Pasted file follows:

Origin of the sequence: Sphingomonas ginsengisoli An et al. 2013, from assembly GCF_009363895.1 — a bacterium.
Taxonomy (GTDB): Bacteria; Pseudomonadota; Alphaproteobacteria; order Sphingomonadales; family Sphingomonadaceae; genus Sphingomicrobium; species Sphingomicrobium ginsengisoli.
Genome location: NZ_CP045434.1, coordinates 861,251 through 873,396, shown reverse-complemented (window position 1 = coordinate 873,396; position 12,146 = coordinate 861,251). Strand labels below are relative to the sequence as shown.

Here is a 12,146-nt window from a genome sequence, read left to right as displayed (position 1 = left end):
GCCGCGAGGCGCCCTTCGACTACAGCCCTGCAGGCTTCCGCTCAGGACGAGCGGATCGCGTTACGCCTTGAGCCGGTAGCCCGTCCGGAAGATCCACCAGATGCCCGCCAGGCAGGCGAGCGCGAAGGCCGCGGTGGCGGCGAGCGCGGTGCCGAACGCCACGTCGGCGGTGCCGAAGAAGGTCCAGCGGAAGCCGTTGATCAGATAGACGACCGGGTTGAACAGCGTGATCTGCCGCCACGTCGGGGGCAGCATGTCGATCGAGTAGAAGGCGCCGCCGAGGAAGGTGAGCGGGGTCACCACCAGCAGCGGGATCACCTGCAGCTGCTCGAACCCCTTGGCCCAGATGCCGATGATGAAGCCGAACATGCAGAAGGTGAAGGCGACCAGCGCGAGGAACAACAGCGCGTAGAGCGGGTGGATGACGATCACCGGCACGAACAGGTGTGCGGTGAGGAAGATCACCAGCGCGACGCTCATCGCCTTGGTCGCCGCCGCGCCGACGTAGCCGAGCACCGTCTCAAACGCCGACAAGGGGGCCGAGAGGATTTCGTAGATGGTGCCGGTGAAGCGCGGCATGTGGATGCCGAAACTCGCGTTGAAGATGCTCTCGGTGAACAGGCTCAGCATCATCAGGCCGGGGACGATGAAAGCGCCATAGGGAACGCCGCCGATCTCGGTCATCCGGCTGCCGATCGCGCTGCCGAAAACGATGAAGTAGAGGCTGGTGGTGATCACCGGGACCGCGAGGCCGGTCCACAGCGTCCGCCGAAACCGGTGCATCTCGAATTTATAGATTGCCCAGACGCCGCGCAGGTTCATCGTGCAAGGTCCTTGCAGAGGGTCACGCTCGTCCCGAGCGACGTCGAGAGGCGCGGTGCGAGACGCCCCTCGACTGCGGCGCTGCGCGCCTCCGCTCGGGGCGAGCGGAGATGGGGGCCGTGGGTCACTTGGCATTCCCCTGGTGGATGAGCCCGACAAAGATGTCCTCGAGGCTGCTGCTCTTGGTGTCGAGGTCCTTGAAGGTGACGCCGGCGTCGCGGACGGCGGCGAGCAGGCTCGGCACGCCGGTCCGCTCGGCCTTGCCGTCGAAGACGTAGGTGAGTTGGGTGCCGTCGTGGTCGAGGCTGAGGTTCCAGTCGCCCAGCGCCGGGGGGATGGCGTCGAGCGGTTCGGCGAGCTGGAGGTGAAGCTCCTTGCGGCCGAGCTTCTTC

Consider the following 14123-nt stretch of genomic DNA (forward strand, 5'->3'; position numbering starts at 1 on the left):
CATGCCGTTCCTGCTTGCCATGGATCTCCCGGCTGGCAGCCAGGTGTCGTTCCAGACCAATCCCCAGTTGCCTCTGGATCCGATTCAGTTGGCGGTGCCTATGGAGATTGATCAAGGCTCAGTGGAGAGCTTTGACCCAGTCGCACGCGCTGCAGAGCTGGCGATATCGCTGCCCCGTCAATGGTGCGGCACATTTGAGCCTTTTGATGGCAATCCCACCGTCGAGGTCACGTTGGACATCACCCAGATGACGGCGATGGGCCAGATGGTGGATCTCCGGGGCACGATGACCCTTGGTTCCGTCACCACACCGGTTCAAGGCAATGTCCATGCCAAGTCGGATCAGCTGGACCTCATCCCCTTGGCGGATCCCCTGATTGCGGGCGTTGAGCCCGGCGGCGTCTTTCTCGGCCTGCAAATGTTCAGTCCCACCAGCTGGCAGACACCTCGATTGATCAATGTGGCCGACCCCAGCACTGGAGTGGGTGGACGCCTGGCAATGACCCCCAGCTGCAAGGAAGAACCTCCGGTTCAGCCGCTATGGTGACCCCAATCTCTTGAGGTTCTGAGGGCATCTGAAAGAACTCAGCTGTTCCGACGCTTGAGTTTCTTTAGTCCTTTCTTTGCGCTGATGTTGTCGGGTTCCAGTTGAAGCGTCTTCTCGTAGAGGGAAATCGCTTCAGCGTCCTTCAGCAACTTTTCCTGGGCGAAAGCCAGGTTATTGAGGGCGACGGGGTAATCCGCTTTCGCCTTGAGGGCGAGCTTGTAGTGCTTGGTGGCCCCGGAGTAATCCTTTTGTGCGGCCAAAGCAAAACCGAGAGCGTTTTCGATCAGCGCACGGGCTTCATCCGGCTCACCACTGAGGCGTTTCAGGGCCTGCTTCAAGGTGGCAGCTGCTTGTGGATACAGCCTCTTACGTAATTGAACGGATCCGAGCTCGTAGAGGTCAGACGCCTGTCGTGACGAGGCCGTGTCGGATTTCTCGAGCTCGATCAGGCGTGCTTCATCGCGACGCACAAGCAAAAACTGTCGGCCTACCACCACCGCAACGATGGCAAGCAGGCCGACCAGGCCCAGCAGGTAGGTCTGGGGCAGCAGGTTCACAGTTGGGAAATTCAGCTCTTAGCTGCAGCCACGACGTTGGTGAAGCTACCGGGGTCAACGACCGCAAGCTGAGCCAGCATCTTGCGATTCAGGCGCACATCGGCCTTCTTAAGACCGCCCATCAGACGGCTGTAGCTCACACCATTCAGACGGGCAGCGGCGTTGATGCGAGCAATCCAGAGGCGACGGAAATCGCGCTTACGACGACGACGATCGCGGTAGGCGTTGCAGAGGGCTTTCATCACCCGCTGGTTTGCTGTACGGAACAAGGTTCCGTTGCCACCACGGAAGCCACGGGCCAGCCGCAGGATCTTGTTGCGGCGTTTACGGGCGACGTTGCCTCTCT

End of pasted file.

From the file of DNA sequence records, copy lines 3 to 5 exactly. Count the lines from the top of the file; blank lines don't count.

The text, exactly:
Genome location: NZ_CP045434.1, coordinates 861,251 through 873,396, shown reverse-complemented (window position 1 = coordinate 873,396; position 12,146 = coordinate 861,251). Strand labels below are relative to the sequence as shown.

Here is a 12,146-nt window from a genome sequence, read left to right as displayed (position 1 = left end):
GCCGCGAGGCGCCCTTCGACTACAGCCCTGCAGGCTTCCGCTCAGGACGAGCGGATCGCGTTACGCCTTGAGCCGGTAGCCCGTCCGGAAGATCCACCAGATGCCCGCCAGGCAGGCGAGCGCGAAGGCCGCGGTGGCGGCGAGCGCGGTGCCGAACGCCACGTCGGCGGTGCCGAAGAAGGTCCAGCGGAAGCCGTTGATCAGATAGACGACCGGGTTGAACAGCGTGATCTGCCGCCACGTCGGGGGCAGCATGTCGATCGAGTAGAAGGCGCCGCCGAGGAAGGTGAGCGGGGTCACCACCAGCAGCGGGATCACCTGCAGCTGCTCGAACCCCTTGGCCCAGATGCCGATGATGAAGCCGAACATGCAGAAGGTGAAGGCGACCAGCGCGAGGAACAACAGCGCGTAGAGCGGGTGGATGACGATCACCGGCACGAACAGGTGTGCGGTGAGGAAGATCACCAGCGCGACGCTCATCGCCTTGGTCGCCGCCGCGCCGACGTAGCCGAGCACCGTCTCAAACGCCGACAAGGGGGCCGAGAGGATTTCGTAGATGGTGCCGGTGAAGCGCGGCATGTGGATGCCGAAACTCGCGTTGAAGATGCTCTCGGTGAACAGGCTCAGCATCATCAGGCCGGGGACGATGAAAGCGCCATAGGGAACGCCGCCGATCTCGGTCATCCGGCTGCCGATCGCGCTGCCGAAAACGATGAAGTAGAGGCTGGTGGTGATCACCGGGACCGCGAGGCCGGTCCACAGCGTCCGCCGAAACCGGTGCATCTCGAATTTATAGATTGCCCAGACGCCGCGCAGGTTCATCGTGCAAGGTCCTTGCAGAGGGTCACGCTCGTCCCGAGCGACGTCGAGAGGCGCGGTGCGAGACGCCCCTCGACTGCGGCGCTGCGCGCCTCCGCTCGGGGCGAGCGGAGATGGGGGCCGTGGGTCACTTGGCATTCCCCTGGTGGATGAGCCCGACAAAGATGTCCTCGAGGCTGCTGCTCTTGGTGTCGAGGTCCTTGAAGGTGACGCCGGCGTCGCGGACGGCGGCGAGCAGGCTCGGCACGCCGGTCCGCTCGGCCTTGCCGTCGAAGACGTAGGTGAGTTGGGTGCCGTCGTGGTCGAGGCTGAGGTTCCAGTCGCCCAGCGCCGGGGGGATGGCGTCGAGCGGTTCGGCGAGCTGGAGGTGAAGCTCCTTGCGGCCGAGCTTCTTC